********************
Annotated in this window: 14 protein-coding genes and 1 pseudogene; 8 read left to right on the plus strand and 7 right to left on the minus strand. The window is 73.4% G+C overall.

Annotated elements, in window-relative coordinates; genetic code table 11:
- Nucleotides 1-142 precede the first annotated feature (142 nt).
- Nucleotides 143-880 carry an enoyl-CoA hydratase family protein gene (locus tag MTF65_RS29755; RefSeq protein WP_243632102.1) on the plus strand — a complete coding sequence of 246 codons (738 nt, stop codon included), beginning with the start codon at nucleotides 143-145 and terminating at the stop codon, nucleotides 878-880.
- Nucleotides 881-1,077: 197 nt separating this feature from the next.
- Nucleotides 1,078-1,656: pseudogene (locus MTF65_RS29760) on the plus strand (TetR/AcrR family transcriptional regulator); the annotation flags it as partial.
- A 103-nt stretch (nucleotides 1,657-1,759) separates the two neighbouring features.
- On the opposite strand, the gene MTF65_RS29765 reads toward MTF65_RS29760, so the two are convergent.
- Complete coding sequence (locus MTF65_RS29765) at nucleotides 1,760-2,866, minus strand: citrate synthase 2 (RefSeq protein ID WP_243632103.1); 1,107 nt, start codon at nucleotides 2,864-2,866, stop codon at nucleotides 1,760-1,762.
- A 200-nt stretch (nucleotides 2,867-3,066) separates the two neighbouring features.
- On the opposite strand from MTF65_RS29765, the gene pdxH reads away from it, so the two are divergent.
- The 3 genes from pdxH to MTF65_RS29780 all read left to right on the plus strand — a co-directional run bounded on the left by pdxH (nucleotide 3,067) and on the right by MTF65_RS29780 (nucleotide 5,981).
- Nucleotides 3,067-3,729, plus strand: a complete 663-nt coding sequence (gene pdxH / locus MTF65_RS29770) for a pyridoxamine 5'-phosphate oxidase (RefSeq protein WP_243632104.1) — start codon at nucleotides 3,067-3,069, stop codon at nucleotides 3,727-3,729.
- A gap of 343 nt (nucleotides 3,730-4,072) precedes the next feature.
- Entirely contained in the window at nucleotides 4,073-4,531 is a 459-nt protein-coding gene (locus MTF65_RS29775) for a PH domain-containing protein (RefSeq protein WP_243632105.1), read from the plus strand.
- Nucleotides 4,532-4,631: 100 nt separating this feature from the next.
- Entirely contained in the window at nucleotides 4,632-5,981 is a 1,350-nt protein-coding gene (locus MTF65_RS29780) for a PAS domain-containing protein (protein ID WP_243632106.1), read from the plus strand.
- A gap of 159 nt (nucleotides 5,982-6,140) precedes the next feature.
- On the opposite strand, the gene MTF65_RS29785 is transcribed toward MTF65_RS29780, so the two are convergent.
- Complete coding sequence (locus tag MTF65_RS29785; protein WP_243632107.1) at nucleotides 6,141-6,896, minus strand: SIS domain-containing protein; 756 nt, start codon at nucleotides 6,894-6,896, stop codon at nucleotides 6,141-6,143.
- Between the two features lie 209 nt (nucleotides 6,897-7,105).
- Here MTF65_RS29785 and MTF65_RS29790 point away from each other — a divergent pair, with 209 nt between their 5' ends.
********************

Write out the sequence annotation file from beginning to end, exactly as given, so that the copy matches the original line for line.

Annotated in this window: 14 protein-coding genes and 1 pseudogene; 8 read left to right on the plus strand and 7 right to left on the minus strand. The window is 73.4% G+C overall.

Annotated elements, in window-relative coordinates; genetic code table 11:
- Nucleotides 1-142 precede the first annotated feature (142 nt).
- Nucleotides 143-880 carry an enoyl-CoA hydratase family protein gene (locus tag MTF65_RS29755; RefSeq protein WP_243632102.1) on the plus strand — a complete coding sequence of 246 codons (738 nt, stop codon included), beginning with the start codon at nucleotides 143-145 and terminating at the stop codon, nucleotides 878-880.
- Nucleotides 881-1,077: 197 nt separating this feature from the next.
- Nucleotides 1,078-1,656: pseudogene (locus MTF65_RS29760) on the plus strand (TetR/AcrR family transcriptional regulator); the annotation flags it as partial.
- A 103-nt stretch (nucleotides 1,657-1,759) separates the two neighbouring features.
- On the opposite strand, the gene MTF65_RS29765 reads toward MTF65_RS29760, so the two are convergent.
- Complete coding sequence (locus MTF65_RS29765) at nucleotides 1,760-2,866, minus strand: citrate synthase 2 (RefSeq protein ID WP_243632103.1); 1,107 nt, start codon at nucleotides 2,864-2,866, stop codon at nucleotides 1,760-1,762.
- A 200-nt stretch (nucleotides 2,867-3,066) separates the two neighbouring features.
- On the opposite strand from MTF65_RS29765, the gene pdxH reads away from it, so the two are divergent.
- The 3 genes from pdxH to MTF65_RS29780 all read left to right on the plus strand — a co-directional run bounded on the left by pdxH (nucleotide 3,067) and on the right by MTF65_RS29780 (nucleotide 5,981).
- Nucleotides 3,067-3,729, plus strand: a complete 663-nt coding sequence (gene pdxH / locus MTF65_RS29770) for a pyridoxamine 5'-phosphate oxidase (RefSeq protein WP_243632104.1) — start codon at nucleotides 3,067-3,069, stop codon at nucleotides 3,727-3,729.
- A gap of 343 nt (nucleotides 3,730-4,072) precedes the next feature.
- Entirely contained in the window at nucleotides 4,073-4,531 is a 459-nt protein-coding gene (locus MTF65_RS29775) for a PH domain-containing protein (RefSeq protein WP_243632105.1), read from the plus strand.
- Nucleotides 4,532-4,631: 100 nt separating this feature from the next.
- Entirely contained in the window at nucleotides 4,632-5,981 is a 1,350-nt protein-coding gene (locus MTF65_RS29780) for a PAS domain-containing protein (protein ID WP_243632106.1), read from the plus strand.
- A gap of 159 nt (nucleotides 5,982-6,140) precedes the next feature.
- On the opposite strand, the gene MTF65_RS29785 is transcribed toward MTF65_RS29780, so the two are convergent.
- Complete coding sequence (locus tag MTF65_RS29785; protein WP_243632107.1) at nucleotides 6,141-6,896, minus strand: SIS domain-containing protein; 756 nt, start codon at nucleotides 6,894-6,896, stop codon at nucleotides 6,141-6,143.
- Between the two features lie 209 nt (nucleotides 6,897-7,105).
- Here MTF65_RS29785 and MTF65_RS29790 point away from each other — a divergent pair, with 209 nt between their 5' ends.